Neisseria-specific protein

      mobA

      NGO0754

      4.1

      3.2

       

      Molybdopterin-guanine dinucleotide biosynthesis protein

       

      NGO0757

      3.4

      2.2

       

      Putative periplasmic Cpx-family sensor kinase

      bfrA

      NGO0794

      12.0

      -2.8

       

      Bacterioferritin A

      bfrB

      NGO0795

      9.9

      -1.9

       

      Bacterioferritin B

      hslR

      NGO0822

      3.9

      2.4

       

      Heat shock protein (Hsp15)

       

      NGO0895

      5.5

      1.8

       

      Neisseria-specific protein, uncharacterized

      sdhA

      NGO0921

      -3.6

      -2.3

       

      Succinate dehydrogenase flavoprotein subunit

      sdhC

      NGO0923

      -3.0

      -2.3

       

      Succinate dehydrogenase, cytochrome b556 chain

       

      NGO0995

      3.2

      1.9

       

      Neisseria-specific protein, uncharacterized

      hsp33

      NGO1189

      5.7

      -2.9

       

      Heat shock protein Hsp33 chaperonin

       

      NGO1261

      -6.7

      3.4

       

      S-adenosylmethionine-dependent methyltransferase

      lldP

      NGO1361

      -8.7

      -3.2

       

      L-lactate permease

      nqrB

      NGO1414

      -6.7

      -2.7

       

      Sodium-translocating NADH-ubiquinone reductase subunit B

      nqrC

      NGO1415

      -6.3

      -2.1

       

      Sodium-translocating NADH-ubiquinone reductase subunit C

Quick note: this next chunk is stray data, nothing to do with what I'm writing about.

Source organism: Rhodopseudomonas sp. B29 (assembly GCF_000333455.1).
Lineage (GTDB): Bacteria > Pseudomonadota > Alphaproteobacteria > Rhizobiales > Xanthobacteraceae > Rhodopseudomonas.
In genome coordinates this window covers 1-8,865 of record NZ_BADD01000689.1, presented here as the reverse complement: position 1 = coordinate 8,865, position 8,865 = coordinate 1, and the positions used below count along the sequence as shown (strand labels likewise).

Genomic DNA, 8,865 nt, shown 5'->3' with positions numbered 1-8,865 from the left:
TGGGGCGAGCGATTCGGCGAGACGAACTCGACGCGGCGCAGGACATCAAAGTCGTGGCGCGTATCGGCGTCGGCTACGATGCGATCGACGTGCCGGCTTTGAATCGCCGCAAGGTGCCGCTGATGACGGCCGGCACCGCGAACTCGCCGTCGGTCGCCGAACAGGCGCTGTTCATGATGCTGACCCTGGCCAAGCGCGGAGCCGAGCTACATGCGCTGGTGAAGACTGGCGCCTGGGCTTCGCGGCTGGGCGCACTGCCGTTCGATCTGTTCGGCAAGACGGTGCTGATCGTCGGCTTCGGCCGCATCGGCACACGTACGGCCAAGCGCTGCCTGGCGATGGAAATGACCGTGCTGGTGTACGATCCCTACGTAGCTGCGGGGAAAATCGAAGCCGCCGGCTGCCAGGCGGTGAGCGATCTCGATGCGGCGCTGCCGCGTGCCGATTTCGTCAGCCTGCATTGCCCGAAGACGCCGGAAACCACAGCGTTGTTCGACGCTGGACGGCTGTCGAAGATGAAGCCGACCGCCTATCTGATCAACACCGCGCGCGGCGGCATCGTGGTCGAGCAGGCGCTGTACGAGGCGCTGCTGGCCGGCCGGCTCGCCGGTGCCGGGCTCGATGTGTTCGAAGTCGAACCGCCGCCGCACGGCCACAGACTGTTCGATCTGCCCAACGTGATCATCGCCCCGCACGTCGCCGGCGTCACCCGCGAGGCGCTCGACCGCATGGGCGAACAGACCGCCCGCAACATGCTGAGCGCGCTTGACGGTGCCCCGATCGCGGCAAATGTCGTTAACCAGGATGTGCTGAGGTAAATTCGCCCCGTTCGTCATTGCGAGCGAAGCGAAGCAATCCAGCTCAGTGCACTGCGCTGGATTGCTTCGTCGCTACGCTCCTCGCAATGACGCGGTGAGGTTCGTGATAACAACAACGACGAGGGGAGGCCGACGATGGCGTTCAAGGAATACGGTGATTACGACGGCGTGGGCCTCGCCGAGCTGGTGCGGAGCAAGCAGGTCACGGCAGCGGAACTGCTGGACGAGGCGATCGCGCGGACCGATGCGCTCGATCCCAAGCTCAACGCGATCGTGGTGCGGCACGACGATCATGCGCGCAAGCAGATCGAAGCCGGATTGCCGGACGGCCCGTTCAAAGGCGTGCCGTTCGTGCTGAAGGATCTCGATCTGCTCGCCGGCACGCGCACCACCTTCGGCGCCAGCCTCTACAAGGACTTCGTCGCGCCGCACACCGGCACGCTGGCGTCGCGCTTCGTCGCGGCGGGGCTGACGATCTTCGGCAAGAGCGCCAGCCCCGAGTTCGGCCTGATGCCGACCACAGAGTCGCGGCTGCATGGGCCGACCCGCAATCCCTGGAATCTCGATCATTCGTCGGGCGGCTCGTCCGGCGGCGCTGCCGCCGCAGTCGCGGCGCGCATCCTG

nqrE

      NGO1417

      -8.4

      -5.5

       

      Sodium-translocating NADH-ubiquinone reductase subunit E

      nqrF

      NGO1418

      -6.4

      -3.1

       

      Sodium-translocating NADH-ubiquinone reductase subunit F

      putP

      NGO1552

      -8.3

      -5.3

       

      Sodium/proline symporter PutP

      ompA

      NGO1559

      3.6

      2.5

       

      Probable outer membrane protein

      arsR

      NGO1562

      4.2

      -2.3

       

      ArsR family transcriptional regulator

       

      NGO1628

      6.3

      2.1

       

      Conserved hypothetical protein

       

      NGO1633

      82.1

      2.1

       

      Putative phage associated protein

       

      NGO1688

      -3.1

      3.7

       

      Conserved hypothetical protein

      folA

      NGO1694

      3.3

      -2.0

       

      Dihydrofolate reductase (FolA)

       

      NGO1807

      -3.3

      -3.0

       

      Amino-acid transporter